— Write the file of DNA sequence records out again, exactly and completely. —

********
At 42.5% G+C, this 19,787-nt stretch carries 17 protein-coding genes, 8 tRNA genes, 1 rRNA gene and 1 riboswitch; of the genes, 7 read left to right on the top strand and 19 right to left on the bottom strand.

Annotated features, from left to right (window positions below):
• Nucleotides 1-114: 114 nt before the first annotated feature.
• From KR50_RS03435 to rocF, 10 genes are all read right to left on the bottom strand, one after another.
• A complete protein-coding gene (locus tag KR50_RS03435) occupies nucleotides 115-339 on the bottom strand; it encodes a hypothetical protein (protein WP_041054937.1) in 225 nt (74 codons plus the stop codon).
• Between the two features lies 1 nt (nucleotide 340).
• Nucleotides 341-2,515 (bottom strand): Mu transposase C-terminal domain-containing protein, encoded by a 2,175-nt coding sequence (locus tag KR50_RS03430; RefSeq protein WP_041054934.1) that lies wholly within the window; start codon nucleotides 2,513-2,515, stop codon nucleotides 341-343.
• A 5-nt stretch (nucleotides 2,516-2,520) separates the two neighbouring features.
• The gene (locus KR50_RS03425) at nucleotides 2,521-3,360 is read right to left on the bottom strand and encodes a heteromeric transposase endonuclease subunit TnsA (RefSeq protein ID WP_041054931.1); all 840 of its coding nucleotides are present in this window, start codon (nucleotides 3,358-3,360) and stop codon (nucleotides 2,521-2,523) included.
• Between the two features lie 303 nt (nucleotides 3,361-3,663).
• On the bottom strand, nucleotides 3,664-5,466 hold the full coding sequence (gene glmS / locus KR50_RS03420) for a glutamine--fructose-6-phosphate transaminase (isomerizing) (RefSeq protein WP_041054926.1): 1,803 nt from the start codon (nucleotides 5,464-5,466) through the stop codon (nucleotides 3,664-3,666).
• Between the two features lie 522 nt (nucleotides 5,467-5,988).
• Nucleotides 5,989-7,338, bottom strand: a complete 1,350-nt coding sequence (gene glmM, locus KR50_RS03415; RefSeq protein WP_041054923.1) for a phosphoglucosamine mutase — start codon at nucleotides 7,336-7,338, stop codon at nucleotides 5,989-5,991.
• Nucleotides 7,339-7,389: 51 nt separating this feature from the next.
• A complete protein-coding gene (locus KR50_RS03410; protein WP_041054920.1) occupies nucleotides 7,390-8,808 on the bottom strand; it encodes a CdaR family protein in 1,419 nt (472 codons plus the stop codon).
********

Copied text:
At 42.5% G+C, this 19,787-nt stretch carries 17 protein-coding genes, 8 tRNA genes, 1 rRNA gene and 1 riboswitch; of the genes, 7 read left to right on the top strand and 19 right to left on the bottom strand.

Annotated features, from left to right (window positions below):
• Nucleotides 1-114: 114 nt before the first annotated feature.
• From KR50_RS03435 to rocF, 10 genes are all read right to left on the bottom strand, one after another.
• A complete protein-coding gene (locus tag KR50_RS03435) occupies nucleotides 115-339 on the bottom strand; it encodes a hypothetical protein (protein WP_041054937.1) in 225 nt (74 codons plus the stop codon).
• Between the two features lies 1 nt (nucleotide 340).
• Nucleotides 341-2,515 (bottom strand): Mu transposase C-terminal domain-containing protein, encoded by a 2,175-nt coding sequence (locus tag KR50_RS03430; RefSeq protein WP_041054934.1) that lies wholly within the window; start codon nucleotides 2,513-2,515, stop codon nucleotides 341-343.
• A 5-nt stretch (nucleotides 2,516-2,520) separates the two neighbouring features.
• The gene (locus KR50_RS03425) at nucleotides 2,521-3,360 is read right to left on the bottom strand and encodes a heteromeric transposase endonuclease subunit TnsA (RefSeq protein ID WP_041054931.1); all 840 of its coding nucleotides are present in this window, start codon (nucleotides 3,358-3,360) and stop codon (nucleotides 2,521-2,523) included.
• Between the two features lie 303 nt (nucleotides 3,361-3,663).
• On the bottom strand, nucleotides 3,664-5,466 hold the full coding sequence (gene glmS / locus KR50_RS03420) for a glutamine--fructose-6-phosphate transaminase (isomerizing) (RefSeq protein WP_041054926.1): 1,803 nt from the start codon (nucleotides 5,464-5,466) through the stop codon (nucleotides 3,664-3,666).
• Between the two features lie 522 nt (nucleotides 5,467-5,988).
• Nucleotides 5,989-7,338, bottom strand: a complete 1,350-nt coding sequence (gene glmM, locus KR50_RS03415; RefSeq protein WP_041054923.1) for a phosphoglucosamine mutase — start codon at nucleotides 7,336-7,338, stop codon at nucleotides 5,989-5,991.
• Nucleotides 7,339-7,389: 51 nt separating this feature from the next.
• A complete protein-coding gene (locus KR50_RS03410; protein WP_041054920.1) occupies nucleotides 7,390-8,808 on the bottom strand; it encodes a CdaR family protein in 1,419 nt (472 codons plus the stop codon).